First cycle
degree courses
Second cycle
degree courses
Single cycle
degree courses
School of Economics and Political Science
Course unit
SP04105176, A.A. 2018/19

Information concerning the students who enrolled in A.Y. 2017/18

Information on the course unit
Degree course Second cycle degree in
SP1426, Degree course structure A.Y. 2008/09, A.Y. 2018/19
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Number of ECTS credits allocated 6.0
Type of assessment Mark
Course unit English denomination ADVANCED ENGLISH
Department of reference Department of Political Science, Law, and International Studies
E-Learning website
Mandatory attendance No
Language of instruction English
Single Course unit The Course unit can be attended under the option Single Course unit attendance
Optional Course unit The Course unit can be chosen as Optional Course unit


Course unit code Course unit name Teacher in charge Degree course code

ECTS: details
Type Scientific-Disciplinary Sector Credits allocated
Educational activities in elective or integrative disciplines L-LIN/12 English Language and Translation 6.0

Course unit organization
Period First semester
Year 2nd Year
Teaching method frontal

Type of hours Credits Teaching
Hours of
Individual study
Lecture 6.0 45 105.0 No turn

Start of activities 01/10/2018
End of activities 18/01/2019
Show course schedule 2018/19 Reg.2008 course timetable

Examination board
Examination board not defined

Advanced English: B2 level required.
Target skills and knowledge: SKILLS AND KNOWLEDGE TO BE ACQUIRED: Teaching methods: This is an advanced English language course. Students will perfect their language skills in the domains relative to their specialities, particularly in the realm of International Studies and related fields such as Human Rights and Intercultural issues..
Skills will be perfected through study and analysis of up-to-date texts on current events and international policies, with spontaneous class debates and voluntary, brief oral presentations on chosen themes. Training in istening comprehension will also be included.
Examination methods: For attending students (80% of the lessons) it is possible to choose a system of continuous assessment to count for 50% of the final grade. Continuous assessment consists in the elaboration of a well-structured essay of about 450 words done at home on a theme selected from a list provided by the instructor, an oral presentation in class on a theme compatible with the course, lasting about 10 minutes, followed by a debate and/or comments, and a final exam consisting in one essay (instead of two), without the oral test.

For non-attending students, the final exam consists in 2 parts: written and oral. (See above for attending students.).

For the non-attending, the written part of the final exam consists of two essays of about 450 words on a theme studied in class. The oral part consists in a 10-minute presentation and interactive discussion with the teacher.on a topic related to the material studied in the course.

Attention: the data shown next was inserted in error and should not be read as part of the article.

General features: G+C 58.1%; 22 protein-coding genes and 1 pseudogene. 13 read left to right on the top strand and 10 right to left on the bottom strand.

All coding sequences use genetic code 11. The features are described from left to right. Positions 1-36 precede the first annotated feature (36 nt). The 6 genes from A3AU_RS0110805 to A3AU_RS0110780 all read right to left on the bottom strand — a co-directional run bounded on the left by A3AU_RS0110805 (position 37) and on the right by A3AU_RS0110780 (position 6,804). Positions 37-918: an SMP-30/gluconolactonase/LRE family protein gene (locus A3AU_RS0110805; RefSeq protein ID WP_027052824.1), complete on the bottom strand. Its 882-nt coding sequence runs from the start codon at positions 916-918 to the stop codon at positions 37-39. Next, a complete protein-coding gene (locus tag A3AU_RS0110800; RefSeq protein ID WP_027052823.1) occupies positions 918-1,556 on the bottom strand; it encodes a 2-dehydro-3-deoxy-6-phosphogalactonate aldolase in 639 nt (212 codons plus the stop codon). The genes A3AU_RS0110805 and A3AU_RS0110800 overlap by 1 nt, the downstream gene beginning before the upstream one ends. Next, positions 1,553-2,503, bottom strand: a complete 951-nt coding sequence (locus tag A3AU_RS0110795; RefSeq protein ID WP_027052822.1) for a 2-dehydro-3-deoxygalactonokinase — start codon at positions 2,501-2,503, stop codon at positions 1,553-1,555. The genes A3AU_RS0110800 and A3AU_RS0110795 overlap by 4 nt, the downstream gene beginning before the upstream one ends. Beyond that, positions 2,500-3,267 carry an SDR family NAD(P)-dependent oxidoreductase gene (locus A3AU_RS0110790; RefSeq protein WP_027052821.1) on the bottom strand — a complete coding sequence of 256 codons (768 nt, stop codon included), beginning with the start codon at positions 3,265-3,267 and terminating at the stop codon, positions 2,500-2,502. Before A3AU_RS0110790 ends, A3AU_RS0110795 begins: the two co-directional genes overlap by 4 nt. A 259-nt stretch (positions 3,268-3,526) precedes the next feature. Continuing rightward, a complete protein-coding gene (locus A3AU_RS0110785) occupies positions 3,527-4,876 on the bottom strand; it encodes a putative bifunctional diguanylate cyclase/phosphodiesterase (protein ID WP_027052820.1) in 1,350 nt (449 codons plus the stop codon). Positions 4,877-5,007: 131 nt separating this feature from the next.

Assessment criteria: Students shall be evaluated on the knowledge acquired during the course and the capacity to re-use it in an international / intercultural environment. It is essential for them to develop a critical mind and to be able to defend a personal opinion in an eloquent manner.
As for the written language, the following will be evaluated: structure (coherent paragraphs, brief and precise introduction, the ability to compose balanced sentences, coherent development in the body of the essay, a clear and non-repetitious conclusion), the ability to write clearly and in respect of proper syntax, and the capacity to properly cite sources and references.
Course unit contents: The texts to be studied will be taken from a variety of sources such as Foreign Policy Magazine, The New Yorker, The Economist, and many others, according to events and the desired journalistic quality.

Documentaries by renowned specialists and journalists such
as Naomi Klein and the social economist Robert Reich will also be projected for lexical study, critical analysis and spontaneous debate. Material from the documentaries can also be included in the written work. Particular attention wil be paid to European questions and international policies.

Some lessons will be devoted to the techniques of negotiation in an international environment, through study of theory, case study and role-playing.
Others will be devoted to the work environment and to the language and customs of relations within an intercultural work environment.
Planned learning activities and teaching methods: Regarding the course content outlined above, the classes will include oral participation, written exercises, listening comprehension and preparation before class of the required readings.
Additional notes about suggested reading: Most material will be made available throughout the course on the Moodle platform and in the library at 28 via del Santo.

We will also study texts from complimentary articles available online from Foreign Policy Magazine, The Economist, The New Yorker, and others.
Textbooks (and optional supplementary readings)
  • John S. Odell,, Negotiating Agreements in International Relations. Harvard University:, 2013. updated 2016
  • Urszula Michalik, et. al., The Use of Humor in the Multicultural Working Environment. Cham, Switzerland: Springer International Publilshing, 2017. Ebook

Innovative teaching methods: Teaching and learning strategies
  • Interactive lecturing
  • Action learning
  • Use of online videos

Innovative teaching methods: Software or applications used
  • Moodle (files, quizzes, workshops, ...)

Sustainable Development Goals (SDGs)
Decent Work and Economic Growth Reduced Inequalities Peace, Justice and Strong Institutions